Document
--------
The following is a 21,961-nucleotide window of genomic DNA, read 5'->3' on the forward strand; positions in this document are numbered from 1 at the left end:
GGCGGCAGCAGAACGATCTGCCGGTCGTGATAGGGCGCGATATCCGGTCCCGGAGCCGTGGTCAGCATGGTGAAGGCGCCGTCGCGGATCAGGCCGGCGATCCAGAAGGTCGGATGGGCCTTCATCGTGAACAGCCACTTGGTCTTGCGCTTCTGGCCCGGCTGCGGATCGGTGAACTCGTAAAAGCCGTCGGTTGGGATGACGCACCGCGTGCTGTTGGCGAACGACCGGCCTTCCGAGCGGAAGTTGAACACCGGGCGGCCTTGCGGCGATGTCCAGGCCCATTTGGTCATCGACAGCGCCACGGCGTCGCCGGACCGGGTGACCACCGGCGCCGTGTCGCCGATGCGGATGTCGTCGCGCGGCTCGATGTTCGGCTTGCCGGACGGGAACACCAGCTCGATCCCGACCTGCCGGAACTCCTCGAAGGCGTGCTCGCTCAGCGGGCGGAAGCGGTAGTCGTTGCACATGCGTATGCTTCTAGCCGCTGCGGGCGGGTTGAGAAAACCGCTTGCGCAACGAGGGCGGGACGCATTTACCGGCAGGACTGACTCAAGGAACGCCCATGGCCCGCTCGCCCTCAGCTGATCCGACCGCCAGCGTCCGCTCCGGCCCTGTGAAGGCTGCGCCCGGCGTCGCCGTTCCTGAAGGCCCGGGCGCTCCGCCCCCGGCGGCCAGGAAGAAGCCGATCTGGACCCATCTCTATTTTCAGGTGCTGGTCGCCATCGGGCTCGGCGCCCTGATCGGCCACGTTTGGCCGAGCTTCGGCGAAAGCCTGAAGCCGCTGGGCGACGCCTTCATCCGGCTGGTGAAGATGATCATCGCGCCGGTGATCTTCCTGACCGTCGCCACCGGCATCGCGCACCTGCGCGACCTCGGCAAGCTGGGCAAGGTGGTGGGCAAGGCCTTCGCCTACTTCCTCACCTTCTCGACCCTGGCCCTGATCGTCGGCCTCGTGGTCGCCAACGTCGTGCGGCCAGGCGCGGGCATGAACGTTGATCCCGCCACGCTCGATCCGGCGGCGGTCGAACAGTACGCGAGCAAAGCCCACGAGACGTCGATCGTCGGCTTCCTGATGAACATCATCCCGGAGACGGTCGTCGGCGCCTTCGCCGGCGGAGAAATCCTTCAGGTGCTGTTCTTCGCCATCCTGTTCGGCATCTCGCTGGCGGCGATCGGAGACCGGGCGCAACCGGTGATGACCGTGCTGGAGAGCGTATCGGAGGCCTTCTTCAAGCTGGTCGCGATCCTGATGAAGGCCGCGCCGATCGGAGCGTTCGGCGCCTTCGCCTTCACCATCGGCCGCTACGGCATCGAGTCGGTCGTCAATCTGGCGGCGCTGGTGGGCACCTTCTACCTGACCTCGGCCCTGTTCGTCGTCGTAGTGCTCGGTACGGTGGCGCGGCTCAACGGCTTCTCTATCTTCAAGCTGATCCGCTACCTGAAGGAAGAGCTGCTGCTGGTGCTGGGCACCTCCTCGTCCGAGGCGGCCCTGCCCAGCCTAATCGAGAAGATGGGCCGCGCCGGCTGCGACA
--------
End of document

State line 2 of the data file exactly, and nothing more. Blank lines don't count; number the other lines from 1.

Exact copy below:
GGCGGCAGCAGAACGATCTGCCGGTCGTGATAGGGCGCGATATCCGGTCCCGGAGCCGTGGTCAGCATGGTGAAGGCGCCGTCGCGGATCAGGCCGGCGATCCAGAAGGTCGGATGGGCCTTCATCGTGAACAGCCACTTGGTCTTGCGCTTCTGGCCCGGCTGCGGATCGGTGAACTCGTAAAAGCCGTCGGTTGGGATGACGCACCGCGTGCTGTTGGCGAACGACCGGCCTTCCGAGCGGAAGTTGAACACCGGGCGGCCTTGCGGCGATGTCCAGGCCCATTTGGTCATCGACAGCGCCACGGCGTCGCCGGACCGGGTGACCACCGGCGCCGTGTCGCCGATGCGGATGTCGTCGCGCGGCTCGATGTTCGGCTTGCCGGACGGGAACACCAGCTCGATCCCGACCTGCCGGAACTCCTCGAAGGCGTGCTCGCTCAGCGGGCGGAAGCGGTAGTCGTTGCACATGCGTATGCTTCTAGCCGCTGCGGGCGGGTTGAGAAAACCGCTTGCGCAACGAGGGCGGGACGCATTTACCGGCAGGACTGACTCAAGGAACGCCCATGGCCCGCTCGCCCTCAGCTGATCCGACCGCCAGCGTCCGCTCCGGCCCTGTGAAGGCTGCGCCCGGCGTCGCCGTTCCTGAAGGCCCGGGCGCTCCGCCCCCGGCGGCCAGGAAGAAGCCGATCTGGACCCATCTCTATTTTCAGGTGCTGGTCGCCATCGGGCTCGGCGCCCTGATCGGCCACGTTTGGCCGAGCTTCGGCGAAAGCCTGAAGCCGCTGGGCGACGCCTTCATCCGGCTGGTGAAGATGATCATCGCGCCGGTGATCTTCCTGACCGTCGCCACCGGCATCGCGCACCTGCGCGACCTCGGCAAGCTGGGCAAGGTGGTGGGCAAGGCCTTCGCCTACTTCCTCACCTTCTCGACCCTGGCCCTGATCGTCGGCCTCGTGGTCGCCAACGTCGTGCGGCCAGGCGCGGGCATGAACGTTGATCCCGCCACGCTCGATCCGGCGGCGGTCGAACAGTACGCGAGCAAAGCCCACGAGACGTCGATCGTCGGCTTCCTGATGAACATCATCCCGGAGACGGTCGTCGGCGCCTTCGCCGGCGGAGAAATCCTTCAGGTGCTGTTCTTCGCCATCCTGTTCGGCATCTCGCTGGCGGCGATCGGAGACCGGGCGCAACCGGTGATGACCGTGCTGGAGAGCGTATCGGAGGCCTTCTTCAAGCTGGTCGCGATCCTGATGAAGGCCGCGCCGATCGGAGCGTTCGGCGCCTTCGCCTTCACCATCGGCCGCTACGGCATCGAGTCGGTCGTCAATCTGGCGGCGCTGGTGGGCACCTTCTACCTGACCTCGGCCCTGTTCGTCGTCGTAGTGCTCGGTACGGTGGCGCGGCTCAACGGCTTCTCTATCTTCAAGCTGATCCGCTACCTGAAGGAAGAGCTGCTGCTGGTGCTGGGCACCTCCTCGTCCGAGGCGGCCCTGCCCAGCCTAATCGAGAAGATGGGCCGCGCCGGCTGCGACA